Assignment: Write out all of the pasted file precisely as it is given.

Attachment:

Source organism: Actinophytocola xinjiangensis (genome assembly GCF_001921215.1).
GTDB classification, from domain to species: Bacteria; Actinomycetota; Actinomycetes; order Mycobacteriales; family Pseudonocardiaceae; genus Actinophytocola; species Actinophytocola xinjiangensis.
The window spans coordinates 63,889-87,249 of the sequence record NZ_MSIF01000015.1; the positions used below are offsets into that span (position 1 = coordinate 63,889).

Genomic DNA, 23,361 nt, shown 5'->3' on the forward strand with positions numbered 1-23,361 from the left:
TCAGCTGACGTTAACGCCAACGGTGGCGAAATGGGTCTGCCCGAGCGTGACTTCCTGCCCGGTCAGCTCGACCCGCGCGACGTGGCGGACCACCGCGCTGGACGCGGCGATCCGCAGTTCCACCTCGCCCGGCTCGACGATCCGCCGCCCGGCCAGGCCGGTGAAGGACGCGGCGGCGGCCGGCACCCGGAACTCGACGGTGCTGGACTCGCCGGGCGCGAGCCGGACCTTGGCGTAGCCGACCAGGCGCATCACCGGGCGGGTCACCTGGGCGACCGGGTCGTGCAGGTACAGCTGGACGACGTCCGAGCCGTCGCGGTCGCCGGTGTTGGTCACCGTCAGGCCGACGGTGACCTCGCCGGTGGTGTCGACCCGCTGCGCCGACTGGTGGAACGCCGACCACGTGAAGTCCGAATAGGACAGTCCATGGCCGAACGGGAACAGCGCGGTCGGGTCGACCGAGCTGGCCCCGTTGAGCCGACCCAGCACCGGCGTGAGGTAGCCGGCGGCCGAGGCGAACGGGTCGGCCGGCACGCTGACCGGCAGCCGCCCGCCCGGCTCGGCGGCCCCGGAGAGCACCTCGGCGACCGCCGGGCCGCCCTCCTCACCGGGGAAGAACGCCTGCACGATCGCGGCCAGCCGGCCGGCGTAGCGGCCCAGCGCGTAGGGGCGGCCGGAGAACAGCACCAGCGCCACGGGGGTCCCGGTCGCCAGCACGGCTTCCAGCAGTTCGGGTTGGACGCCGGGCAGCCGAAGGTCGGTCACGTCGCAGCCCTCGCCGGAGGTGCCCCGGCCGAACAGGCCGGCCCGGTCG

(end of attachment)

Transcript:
Source organism: Actinophytocola xinjiangensis (genome assembly GCF_001921215.1).
GTDB classification, from domain to species: Bacteria; Actinomycetota; Actinomycetes; order Mycobacteriales; family Pseudonocardiaceae; genus Actinophytocola; species Actinophytocola xinjiangensis.
The window spans coordinates 63,889-87,249 of the sequence record NZ_MSIF01000015.1; the positions used below are offsets into that span (position 1 = coordinate 63,889).

Genomic DNA, 23,361 nt, shown 5'->3' on the forward strand with positions numbered 1-23,361 from the left:
TCAGCTGACGTTAACGCCAACGGTGGCGAAATGGGTCTGCCCGAGCGTGACTTCCTGCCCGGTCAGCTCGACCCGCGCGACGTGGCGGACCACCGCGCTGGACGCGGCGATCCGCAGTTCCACCTCGCCCGGCTCGACGATCCGCCGCCCGGCCAGGCCGGTGAAGGACGCGGCGGCGGCCGGCACCCGGAACTCGACGGTGCTGGACTCGCCGGGCGCGAGCCGGACCTTGGCGTAGCCGACCAGGCGCATCACCGGGCGGGTCACCTGGGCGACCGGGTCGTGCAGGTACAGCTGGACGACGTCCGAGCCGTCGCGGTCGCCGGTGTTGGTCACCGTCAGGCCGACGGTGACCTCGCCGGTGGTGTCGACCCGCTGCGCCGACTGGTGGAACGCCGACCACGTGAAGTCCGAATAGGACAGTCCATGGCCGAACGGGAACAGCGCGGTCGGGTCGACCGAGCTGGCCCCGTTGAGCCGACCCAGCACCGGCGTGAGGTAGCCGGCGGCCGAGGCGAACGGGTCGGCCGGCACGCTGACCGGCAGCCGCCCGCCCGGCTCGGCGGCCCCGGAGAGCACCTCGGCGACCGCCGGGCCGCCCTCCTCACCGGGGAAGAACGCCTGCACGATCGCGGCCAGCCGGCCGGCGTAGCGGCCCAGCGCGTAGGGGCGGCCGGAGAACAGCACCAGCGCCACGGGGGTCCCGGTCGCCAGCACGGCTTCCAGCAGTTCGGGTTGGACGCCGGGCAGCCGAAGGTCGGTCACGTCGCAGCCCTCGCCGGAGGTGCCCCGGCCGAACAGGCCGGCCCGGTCG